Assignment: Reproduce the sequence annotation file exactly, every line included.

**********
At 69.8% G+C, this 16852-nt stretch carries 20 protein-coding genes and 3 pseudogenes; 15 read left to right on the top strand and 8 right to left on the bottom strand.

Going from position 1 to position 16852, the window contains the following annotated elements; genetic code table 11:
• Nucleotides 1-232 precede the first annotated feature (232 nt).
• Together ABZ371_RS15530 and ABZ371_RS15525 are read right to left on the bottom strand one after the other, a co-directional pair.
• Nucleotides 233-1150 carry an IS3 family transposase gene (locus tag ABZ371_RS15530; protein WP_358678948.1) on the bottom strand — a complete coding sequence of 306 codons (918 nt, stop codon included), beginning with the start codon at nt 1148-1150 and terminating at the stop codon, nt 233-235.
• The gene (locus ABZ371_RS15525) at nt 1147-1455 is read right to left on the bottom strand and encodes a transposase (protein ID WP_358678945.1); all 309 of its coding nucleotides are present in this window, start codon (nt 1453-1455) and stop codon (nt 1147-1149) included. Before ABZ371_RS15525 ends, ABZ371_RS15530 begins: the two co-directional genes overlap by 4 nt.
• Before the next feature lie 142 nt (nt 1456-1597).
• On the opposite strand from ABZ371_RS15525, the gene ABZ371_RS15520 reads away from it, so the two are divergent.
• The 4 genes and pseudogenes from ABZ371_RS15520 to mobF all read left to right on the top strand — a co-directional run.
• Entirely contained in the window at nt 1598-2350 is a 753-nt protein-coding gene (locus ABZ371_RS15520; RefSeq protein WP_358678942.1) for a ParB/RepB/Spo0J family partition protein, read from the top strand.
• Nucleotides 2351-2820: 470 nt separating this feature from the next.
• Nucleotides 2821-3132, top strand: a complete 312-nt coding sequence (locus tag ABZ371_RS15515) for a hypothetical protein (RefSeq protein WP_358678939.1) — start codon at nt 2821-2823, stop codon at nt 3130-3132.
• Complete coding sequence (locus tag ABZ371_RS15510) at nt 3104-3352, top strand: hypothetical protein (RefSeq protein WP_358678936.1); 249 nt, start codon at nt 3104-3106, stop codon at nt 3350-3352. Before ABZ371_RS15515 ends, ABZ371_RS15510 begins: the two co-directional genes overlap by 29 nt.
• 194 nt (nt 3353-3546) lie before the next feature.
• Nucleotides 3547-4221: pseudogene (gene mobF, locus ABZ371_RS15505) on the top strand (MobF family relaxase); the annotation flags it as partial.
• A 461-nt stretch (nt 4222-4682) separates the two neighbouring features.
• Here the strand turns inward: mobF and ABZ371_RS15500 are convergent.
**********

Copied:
At 69.8% G+C, this 16852-nt stretch carries 20 protein-coding genes and 3 pseudogenes; 15 read left to right on the top strand and 8 right to left on the bottom strand.

Going from position 1 to position 16852, the window contains the following annotated elements; genetic code table 11:
• Nucleotides 1-232 precede the first annotated feature (232 nt).
• Together ABZ371_RS15530 and ABZ371_RS15525 are read right to left on the bottom strand one after the other, a co-directional pair.
• Nucleotides 233-1150 carry an IS3 family transposase gene (locus tag ABZ371_RS15530; protein WP_358678948.1) on the bottom strand — a complete coding sequence of 306 codons (918 nt, stop codon included), beginning with the start codon at nt 1148-1150 and terminating at the stop codon, nt 233-235.
• The gene (locus ABZ371_RS15525) at nt 1147-1455 is read right to left on the bottom strand and encodes a transposase (protein ID WP_358678945.1); all 309 of its coding nucleotides are present in this window, start codon (nt 1453-1455) and stop codon (nt 1147-1149) included. Before ABZ371_RS15525 ends, ABZ371_RS15530 begins: the two co-directional genes overlap by 4 nt.
• Before the next feature lie 142 nt (nt 1456-1597).
• On the opposite strand from ABZ371_RS15525, the gene ABZ371_RS15520 reads away from it, so the two are divergent.
• The 4 genes and pseudogenes from ABZ371_RS15520 to mobF all read left to right on the top strand — a co-directional run.
• Entirely contained in the window at nt 1598-2350 is a 753-nt protein-coding gene (locus ABZ371_RS15520; RefSeq protein WP_358678942.1) for a ParB/RepB/Spo0J family partition protein, read from the top strand.
• Nucleotides 2351-2820: 470 nt separating this feature from the next.
• Nucleotides 2821-3132, top strand: a complete 312-nt coding sequence (locus tag ABZ371_RS15515) for a hypothetical protein (RefSeq protein WP_358678939.1) — start codon at nt 2821-2823, stop codon at nt 3130-3132.
• Complete coding sequence (locus tag ABZ371_RS15510) at nt 3104-3352, top strand: hypothetical protein (RefSeq protein WP_358678936.1); 249 nt, start codon at nt 3104-3106, stop codon at nt 3350-3352. Before ABZ371_RS15515 ends, ABZ371_RS15510 begins: the two co-directional genes overlap by 29 nt.
• 194 nt (nt 3353-3546) lie before the next feature.
• Nucleotides 3547-4221: pseudogene (gene mobF, locus ABZ371_RS15505) on the top strand (MobF family relaxase); the annotation flags it as partial.
• A 461-nt stretch (nt 4222-4682) separates the two neighbouring features.
• Here the strand turns inward: mobF and ABZ371_RS15500 are convergent.